University of Phoenix Reviews
Student & Graduate Reviews (1,194)
When I first started taking classes, I was not working. I was a stay-at-home mom married to my husband who was in Iraq. It was easy if you read the material and I really enjoyed it. Attendance was easy to make and so was participation. They provide a reference generator and you can have any paper reviewed for APA standards.
Then they changed the criteria to check in for attendance more during the week and do more participation. If the participation comments are not to the teachers par, then it is not counted. A lot of times, I have a hard time trying to reply to other classmates posts because it is all the same information.
I also started a full time job and my work demands are very high and I am having a hard time keeping up with due dates and participation. For a college that is supposed to be for working Americans, I cannot keep up.
I am not looking for an online college that is not so stressed. I may even look into the local University here.
For those of you who don't understand handing in late assignments and how to learn to work with other people, you don't belong in any university. Professors are never standardized, geez! Who wants a degree from a school that gives college credit for life experiences?
I am very happy with Phoenix and in my second course. My emails and phone calls to advisors get immediate responses. I have learned an incredible amount of information and I have years of management experience. I would recommend Phoenix to anyone.
I am a current student there now and have been since January '09. I have not had problems with any of the teachers, counselors, or financial advisors. If I have had any questions the best way to get answers is by email and within a day I was usually able to get the answer from all of them.
I would recommend this school especially if you have kids and do not have time to go sit in a classroom.
I earned my MBA in Global Management from the University of Phoenix in 2005. After starting in 2002, I transferred to a brick & mortar and then eventually transferred back to Phoenix, where they took most of brick & mortar credits. I thoroughly enjoyed the program and have made lifelong friends through it.
I was surprised initially at how much work was involved--not just in volume, but in how often you had to not only log-on, but log-on and contribute something substantial. There are no short-cuts. If you don't participate, you'll feel like you're falling behind right away--and that's because you will be.
Participation is crucial and if you fall behind with your individual work you won't have time to work on your team projects. I remember spending many weekends working on papers due Monday and many weeknights working late with my teammates to get papers in by Wednesday at 2am.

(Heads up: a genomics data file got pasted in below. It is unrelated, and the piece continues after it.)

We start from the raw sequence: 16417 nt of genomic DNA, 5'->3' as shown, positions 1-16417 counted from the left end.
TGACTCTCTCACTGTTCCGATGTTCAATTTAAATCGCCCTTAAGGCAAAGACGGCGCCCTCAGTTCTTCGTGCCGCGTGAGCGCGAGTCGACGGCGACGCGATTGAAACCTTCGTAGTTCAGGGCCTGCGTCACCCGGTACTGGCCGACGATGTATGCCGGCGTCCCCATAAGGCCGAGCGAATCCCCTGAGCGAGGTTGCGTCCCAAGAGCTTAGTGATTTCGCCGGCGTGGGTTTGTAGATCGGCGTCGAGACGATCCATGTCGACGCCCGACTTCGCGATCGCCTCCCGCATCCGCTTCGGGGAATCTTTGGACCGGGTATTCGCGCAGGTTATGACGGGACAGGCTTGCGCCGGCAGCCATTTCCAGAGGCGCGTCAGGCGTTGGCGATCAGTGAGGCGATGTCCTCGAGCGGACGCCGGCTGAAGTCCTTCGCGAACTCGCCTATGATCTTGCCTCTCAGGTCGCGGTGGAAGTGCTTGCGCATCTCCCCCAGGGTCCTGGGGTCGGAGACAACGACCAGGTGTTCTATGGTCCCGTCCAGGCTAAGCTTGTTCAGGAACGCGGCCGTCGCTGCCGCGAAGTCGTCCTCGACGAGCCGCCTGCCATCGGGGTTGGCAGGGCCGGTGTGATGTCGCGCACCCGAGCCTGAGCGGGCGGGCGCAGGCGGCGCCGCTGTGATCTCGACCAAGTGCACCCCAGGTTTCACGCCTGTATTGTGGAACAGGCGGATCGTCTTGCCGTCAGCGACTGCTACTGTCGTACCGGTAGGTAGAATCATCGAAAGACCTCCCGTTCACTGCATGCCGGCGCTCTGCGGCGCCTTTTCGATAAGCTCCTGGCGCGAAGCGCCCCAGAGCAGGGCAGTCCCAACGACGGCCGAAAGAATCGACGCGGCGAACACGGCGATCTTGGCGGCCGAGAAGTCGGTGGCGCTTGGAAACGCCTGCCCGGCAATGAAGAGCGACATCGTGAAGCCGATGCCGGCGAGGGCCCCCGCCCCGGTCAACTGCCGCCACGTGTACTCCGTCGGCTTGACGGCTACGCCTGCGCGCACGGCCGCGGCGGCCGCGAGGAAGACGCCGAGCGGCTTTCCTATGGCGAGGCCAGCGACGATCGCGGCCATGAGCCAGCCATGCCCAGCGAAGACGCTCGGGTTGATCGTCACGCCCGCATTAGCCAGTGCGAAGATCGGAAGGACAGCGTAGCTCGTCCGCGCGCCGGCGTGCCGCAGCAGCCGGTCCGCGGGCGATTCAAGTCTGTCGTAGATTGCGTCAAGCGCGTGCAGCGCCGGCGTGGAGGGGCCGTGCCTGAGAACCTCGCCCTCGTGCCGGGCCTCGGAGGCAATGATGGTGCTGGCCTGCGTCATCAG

It was a rigorous program that I thorougly enjoyed. But I recommend it only for those who are mature enough to balance the workload with the rest of their routine (work, family, etc.). Sure you can work at "your convenience"--as long as "your convenience" manages to include logging on at least 5 days a week, plus email/chats/conference calls with your teammates.
If you go into it with the right attitude and you make the time and put in the effort, you will be rewarded. My classmate experiences were positive--even when we had a teammate that didn't pull his or her weight. I was fortunate enough to have classmates on my team who could handle such situations in a mature manner, eventually getting our entire team to put forth a strong effort.
Professors were generally very responsive and seemed to enjoy teaching the classes they taught. I have to be honest and say I can't think of any of them as "memorable" but I can't think of any complaints either. The professors seemed knowledgeable and I have no complaints.
I loved UOP and would recommend it to anyone who is hard-working, dedicated and willing to make the effort to achieve their goals.
University of Phoenix Online has served me well. I'm 2 classes from finishing my BSIT. Here's my experience, good and bad.
Finances- Yes, you can get financial aid, but don't count on it arriving in any sort of a timely fashion. The school is incredibly expensive per credit hour for what you are getting. Many financial counselors are a joke. I finally got a good one at the very end, but after a couple of months, even she seems very harried and unhappy with her job.
Flexibility- Now this is a joke. A new class every 5 weeks. Mandatory postings on 4 days out of every week. Assignments that push you just about every week. Learning teams that sometimes cooperate and sometimes leave you holding the bag at the last minute. Yes, I could go to class at 3am in my pajamas if I wanted, frequently I didn't want, but had to in order to maintain my GPA.